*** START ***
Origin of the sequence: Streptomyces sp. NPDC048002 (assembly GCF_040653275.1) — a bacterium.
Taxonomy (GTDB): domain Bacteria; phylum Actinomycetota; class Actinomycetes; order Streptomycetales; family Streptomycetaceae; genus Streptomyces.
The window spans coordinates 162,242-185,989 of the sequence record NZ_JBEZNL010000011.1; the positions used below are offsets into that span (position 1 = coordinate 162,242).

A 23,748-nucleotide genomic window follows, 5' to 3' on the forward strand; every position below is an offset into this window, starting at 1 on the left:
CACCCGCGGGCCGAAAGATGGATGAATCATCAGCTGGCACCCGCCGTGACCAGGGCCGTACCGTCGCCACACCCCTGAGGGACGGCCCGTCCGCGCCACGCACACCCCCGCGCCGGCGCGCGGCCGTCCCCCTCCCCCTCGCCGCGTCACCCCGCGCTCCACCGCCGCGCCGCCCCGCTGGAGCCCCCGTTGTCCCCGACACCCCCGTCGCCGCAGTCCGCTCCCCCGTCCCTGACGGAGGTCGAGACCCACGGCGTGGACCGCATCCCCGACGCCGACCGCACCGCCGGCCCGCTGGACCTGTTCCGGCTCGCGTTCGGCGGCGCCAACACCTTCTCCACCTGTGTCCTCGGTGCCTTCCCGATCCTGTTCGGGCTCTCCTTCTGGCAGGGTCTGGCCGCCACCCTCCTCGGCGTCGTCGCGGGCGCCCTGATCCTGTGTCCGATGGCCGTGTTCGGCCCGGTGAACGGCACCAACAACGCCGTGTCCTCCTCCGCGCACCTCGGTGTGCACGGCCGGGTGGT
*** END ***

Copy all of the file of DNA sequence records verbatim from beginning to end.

Origin of the sequence: Streptomyces sp. NPDC048002 (assembly GCF_040653275.1) — a bacterium.
Taxonomy (GTDB): domain Bacteria; phylum Actinomycetota; class Actinomycetes; order Streptomycetales; family Streptomycetaceae; genus Streptomyces.
The window spans coordinates 162,242-185,989 of the sequence record NZ_JBEZNL010000011.1; the positions used below are offsets into that span (position 1 = coordinate 162,242).

A 23,748-nucleotide genomic window follows, 5' to 3' on the forward strand; every position below is an offset into this window, starting at 1 on the left:
CACCCGCGGGCCGAAAGATGGATGAATCATCAGCTGGCACCCGCCGTGACCAGGGCCGTACCGTCGCCACACCCCTGAGGGACGGCCCGTCCGCGCCACGCACACCCCCGCGCCGGCGCGCGGCCGTCCCCCTCCCCCTCGCCGCGTCACCCCGCGCTCCACCGCCGCGCCGCCCCGCTGGAGCCCCCGTTGTCCCCGACACCCCCGTCGCCGCAGTCCGCTCCCCCGTCCCTGACGGAGGTCGAGACCCACGGCGTGGACCGCATCCCCGACGCCGACCGCACCGCCGGCCCGCTGGACCTGTTCCGGCTCGCGTTCGGCGGCGCCAACACCTTCTCCACCTGTGTCCTCGGTGCCTTCCCGATCCTGTTCGGGCTCTCCTTCTGGCAGGGTCTGGCCGCCACCCTCCTCGGCGTCGTCGCGGGCGCCCTGATCCTGTGTCCGATGGCCGTGTTCGGCCCGGTGAACGGCACCAACAACGCCGTGTCCTCCTCCGCGCACCTCGGTGTGCACGGCCGGGTGGT